Nurseries forced to support families in poverty through coronavirus crisis, research shows

16th June 2020

Nursery staff are having to provide food and help families with benefit claims as the coronavirus pandemic impacts parents with young children, according to new research by the University of Sheffield

  • Nursery workers are providing families with food and support with basic needs as coronavirus lockdown impacts finances and wellbeing
  • 70 per cent of early education providers already supported families with benefit claims before the pandemic, research finds
  • Experts and providers call on government to increase support for nurseries and prevent families from falling through cracks in the welfare system

Nursery staff are having to provide food and help families with benefit claims as the coronavirus pandemic impacts parents with young children, according to new research by the University of Sheffield and Early Education, an early years providers’ membership body.

Early Education surveyed 123 providers, mainly maintained nursery schools, in April 2020. It found that staff were concerned about the most vulnerable children and families, as many have stopped going to nursery or fallen out of touch with providers altogether, despite being eligible to keep attending. Nursery workers were also worried about families who have faced challenges such as loss of employment, financial difficulties or bereavement, and may not have been picked up as newly vulnerable by local authorities.

Providers reported that younger children not yet eligible for free school meals have not had the same safety net as older pupils, despite living in similar circumstances. With some parents struggling to access Universal Credit, waiting for payments to arrive, or having no recourse to public funds, nurseries have sought to provide meals from food banks or paid for by workers.

A previous survey of 92 providers was conducted by Early Education and the University of Sheffield in May 2019 in response to growing concerns from Early Education members about children and their families living in poverty. It found that 55 per cent of respondents were providing families with free food, clothing, washing facilities and other practical support and services. One in three providers reported paying for school meals from school budgets, while 31 per cent had staff qualified to dispense food bank vouchers.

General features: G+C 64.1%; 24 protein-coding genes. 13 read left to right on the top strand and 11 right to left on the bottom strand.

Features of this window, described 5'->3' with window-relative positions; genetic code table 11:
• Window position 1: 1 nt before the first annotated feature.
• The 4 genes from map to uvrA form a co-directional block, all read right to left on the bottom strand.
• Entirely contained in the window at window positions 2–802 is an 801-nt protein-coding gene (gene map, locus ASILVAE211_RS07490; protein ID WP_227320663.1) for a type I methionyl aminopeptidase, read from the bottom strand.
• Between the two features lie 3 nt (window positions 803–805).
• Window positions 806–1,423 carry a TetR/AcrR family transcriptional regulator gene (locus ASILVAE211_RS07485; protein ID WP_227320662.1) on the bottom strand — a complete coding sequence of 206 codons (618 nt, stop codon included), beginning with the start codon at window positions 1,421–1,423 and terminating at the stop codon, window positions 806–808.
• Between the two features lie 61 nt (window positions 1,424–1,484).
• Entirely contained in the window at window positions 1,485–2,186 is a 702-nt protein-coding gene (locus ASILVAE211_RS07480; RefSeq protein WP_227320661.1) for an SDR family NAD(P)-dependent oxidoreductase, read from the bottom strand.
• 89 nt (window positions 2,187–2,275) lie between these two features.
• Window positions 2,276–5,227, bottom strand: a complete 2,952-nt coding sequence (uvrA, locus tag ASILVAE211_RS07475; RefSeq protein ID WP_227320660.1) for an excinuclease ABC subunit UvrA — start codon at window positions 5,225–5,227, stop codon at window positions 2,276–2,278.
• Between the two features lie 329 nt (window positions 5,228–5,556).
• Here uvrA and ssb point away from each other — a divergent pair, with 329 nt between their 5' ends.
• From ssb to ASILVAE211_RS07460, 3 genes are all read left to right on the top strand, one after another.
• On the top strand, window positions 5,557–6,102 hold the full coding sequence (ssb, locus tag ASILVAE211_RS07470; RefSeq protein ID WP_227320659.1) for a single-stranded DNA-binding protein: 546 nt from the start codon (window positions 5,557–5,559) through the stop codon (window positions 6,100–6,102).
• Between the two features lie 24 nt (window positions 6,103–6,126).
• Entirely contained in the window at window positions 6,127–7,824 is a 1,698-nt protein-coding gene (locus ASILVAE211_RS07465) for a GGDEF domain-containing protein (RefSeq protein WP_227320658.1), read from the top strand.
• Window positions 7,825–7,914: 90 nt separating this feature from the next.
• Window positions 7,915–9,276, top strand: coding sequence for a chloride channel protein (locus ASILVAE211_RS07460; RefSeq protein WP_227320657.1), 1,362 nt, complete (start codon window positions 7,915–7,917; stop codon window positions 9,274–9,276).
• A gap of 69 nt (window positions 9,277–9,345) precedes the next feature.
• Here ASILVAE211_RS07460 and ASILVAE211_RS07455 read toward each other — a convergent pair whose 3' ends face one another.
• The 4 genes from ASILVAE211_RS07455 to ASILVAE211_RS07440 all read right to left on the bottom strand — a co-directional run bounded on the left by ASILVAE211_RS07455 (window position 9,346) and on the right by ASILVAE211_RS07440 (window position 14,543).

Families were supported to make benefit claims by 70 per cent of nurseries, while 34 per cent gave practical support with housing and provided essential furniture such as beds for children. Some respondents highlighted that the reduction in local and nationally funded public services – including housing, the NHS and social services – was contributing to the effects of poverty.

Professor Cathy Nutbrown, Professor of Education at the University of Sheffield and President of Early Education, said:

“The pandemic has highlighted the critical role that early years settings and services play in supporting families and their young children. But it also raises questions about why they are being asked to step in and stop families from falling through the cracks in the welfare state. We know this is happening throughout the education sector.

“Early years providers and schools must be properly resourced to continue supporting our most vulnerable children, and the government needs to take a stronger role in eradicating poverty, and addressing the reasons why so many families do not have the income they need to give their children the basics.”

The University of Sheffield's School of Education is home to a diverse and welcoming academic community, with students from around the world. Our forward-thinking teaching and influential research have earned us an international reputation for excellence.

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